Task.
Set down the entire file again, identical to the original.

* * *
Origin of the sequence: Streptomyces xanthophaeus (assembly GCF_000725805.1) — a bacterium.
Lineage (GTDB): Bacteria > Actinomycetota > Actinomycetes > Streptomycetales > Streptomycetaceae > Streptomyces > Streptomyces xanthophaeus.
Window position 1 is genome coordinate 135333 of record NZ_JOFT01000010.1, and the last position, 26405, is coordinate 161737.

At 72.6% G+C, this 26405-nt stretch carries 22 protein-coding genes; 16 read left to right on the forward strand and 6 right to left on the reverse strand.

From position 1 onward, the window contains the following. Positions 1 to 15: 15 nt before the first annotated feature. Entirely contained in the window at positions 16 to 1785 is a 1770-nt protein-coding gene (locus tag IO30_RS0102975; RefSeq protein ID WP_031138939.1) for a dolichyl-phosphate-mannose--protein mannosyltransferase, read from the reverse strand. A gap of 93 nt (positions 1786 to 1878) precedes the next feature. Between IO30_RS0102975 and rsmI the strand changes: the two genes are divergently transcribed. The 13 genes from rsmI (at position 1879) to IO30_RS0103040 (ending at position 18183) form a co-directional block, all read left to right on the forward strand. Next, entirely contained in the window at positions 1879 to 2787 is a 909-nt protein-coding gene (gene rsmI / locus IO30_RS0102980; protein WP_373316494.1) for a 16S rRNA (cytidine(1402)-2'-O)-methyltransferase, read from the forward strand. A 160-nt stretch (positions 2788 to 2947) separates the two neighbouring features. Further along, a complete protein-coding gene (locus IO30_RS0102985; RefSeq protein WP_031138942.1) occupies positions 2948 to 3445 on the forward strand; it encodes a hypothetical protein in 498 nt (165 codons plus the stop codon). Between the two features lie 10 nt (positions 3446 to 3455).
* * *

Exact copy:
Origin of the sequence: Streptomyces xanthophaeus (assembly GCF_000725805.1) — a bacterium.
Lineage (GTDB): Bacteria > Actinomycetota > Actinomycetes > Streptomycetales > Streptomycetaceae > Streptomyces > Streptomyces xanthophaeus.
Window position 1 is genome coordinate 135333 of record NZ_JOFT01000010.1, and the last position, 26405, is coordinate 161737.

At 72.6% G+C, this 26405-nt stretch carries 22 protein-coding genes; 16 read left to right on the forward strand and 6 right to left on the reverse strand.

From position 1 onward, the window contains the following. Positions 1 to 15: 15 nt before the first annotated feature. Entirely contained in the window at positions 16 to 1785 is a 1770-nt protein-coding gene (locus tag IO30_RS0102975; RefSeq protein ID WP_031138939.1) for a dolichyl-phosphate-mannose--protein mannosyltransferase, read from the reverse strand. A gap of 93 nt (positions 1786 to 1878) precedes the next feature. Between IO30_RS0102975 and rsmI the strand changes: the two genes are divergently transcribed. The 13 genes from rsmI (at position 1879) to IO30_RS0103040 (ending at position 18183) form a co-directional block, all read left to right on the forward strand. Next, entirely contained in the window at positions 1879 to 2787 is a 909-nt protein-coding gene (gene rsmI / locus IO30_RS0102980; protein WP_373316494.1) for a 16S rRNA (cytidine(1402)-2'-O)-methyltransferase, read from the forward strand. A 160-nt stretch (positions 2788 to 2947) separates the two neighbouring features. Further along, a complete protein-coding gene (locus IO30_RS0102985; RefSeq protein WP_031138942.1) occupies positions 2948 to 3445 on the forward strand; it encodes a hypothetical protein in 498 nt (165 codons plus the stop codon). Between the two features lie 10 nt (positions 3446 to 3455).